Background: There is a major role for serotonin in the mechanism of anti-obsessional drug action. Drugs that block uptake of noradrenaline are not effective in the treatment of obsessive- compulsive disorder (OCD), while drugs that potently bock serotonin reuptake are effective. While enhancement of serotonin neurotransmission is clearly involved in the treatment of OCD, the role of serotonin in the pathophysiology of OCD is less clear. Method: This paper provides a brief, focused review of the literature regarding treatment of OCD, the effects of drugs with selective action at various serotonin receptors and results of neurotransmitter depletion studies in patients with OCD. Results: Some patients with OCD may experience remission of OCD symptoms during intoxication with psychedelic drugs that have potent 5-HT(2A/2C) agonist activity. These findings, coupled with results from serotonin depletion studies in depressed and OCD patients, suggest that enhancement of serotonin neurotransmission may underlie both antidepressant and anti-obsessional drug action, although the targeted brain areas may differ. Conclusions: OCD may not involve a dysfunction of the serotonin system. Rather, it is more likely to involve a dysfunction of specific brain circuits, particularly in the frontal cortex. Modulation of these circuits by serotonin neurons may underlie the specific action of anti-obsessional drugs.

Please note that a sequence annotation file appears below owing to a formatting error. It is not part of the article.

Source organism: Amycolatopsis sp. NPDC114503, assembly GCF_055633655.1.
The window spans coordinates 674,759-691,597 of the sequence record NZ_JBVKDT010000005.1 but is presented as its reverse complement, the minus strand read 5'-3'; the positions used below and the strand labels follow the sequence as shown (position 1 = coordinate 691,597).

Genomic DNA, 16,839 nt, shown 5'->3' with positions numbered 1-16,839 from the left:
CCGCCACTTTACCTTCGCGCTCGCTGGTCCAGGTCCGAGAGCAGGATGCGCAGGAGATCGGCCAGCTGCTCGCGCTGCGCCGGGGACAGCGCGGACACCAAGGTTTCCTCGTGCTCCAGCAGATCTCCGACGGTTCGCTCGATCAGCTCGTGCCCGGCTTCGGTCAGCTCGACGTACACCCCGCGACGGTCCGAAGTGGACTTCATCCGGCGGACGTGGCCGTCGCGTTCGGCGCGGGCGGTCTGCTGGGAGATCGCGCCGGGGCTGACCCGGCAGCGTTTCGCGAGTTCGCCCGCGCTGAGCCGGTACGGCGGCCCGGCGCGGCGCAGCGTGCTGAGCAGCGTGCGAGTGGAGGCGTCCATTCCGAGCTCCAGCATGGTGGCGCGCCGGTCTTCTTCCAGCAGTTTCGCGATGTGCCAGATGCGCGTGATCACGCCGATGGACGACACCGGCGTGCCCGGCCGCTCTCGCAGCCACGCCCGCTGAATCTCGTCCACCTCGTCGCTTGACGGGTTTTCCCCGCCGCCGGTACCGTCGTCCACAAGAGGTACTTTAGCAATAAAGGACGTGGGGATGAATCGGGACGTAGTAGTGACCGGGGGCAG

|Original language||English (US)|
|Number of pages||5|
|Journal||British Journal of Psychiatry|
|Issue number||SUPPL. 35|
|State||Published - Jan 1 1998|
ASJC Scopus subject areas
- Psychiatry and Mental health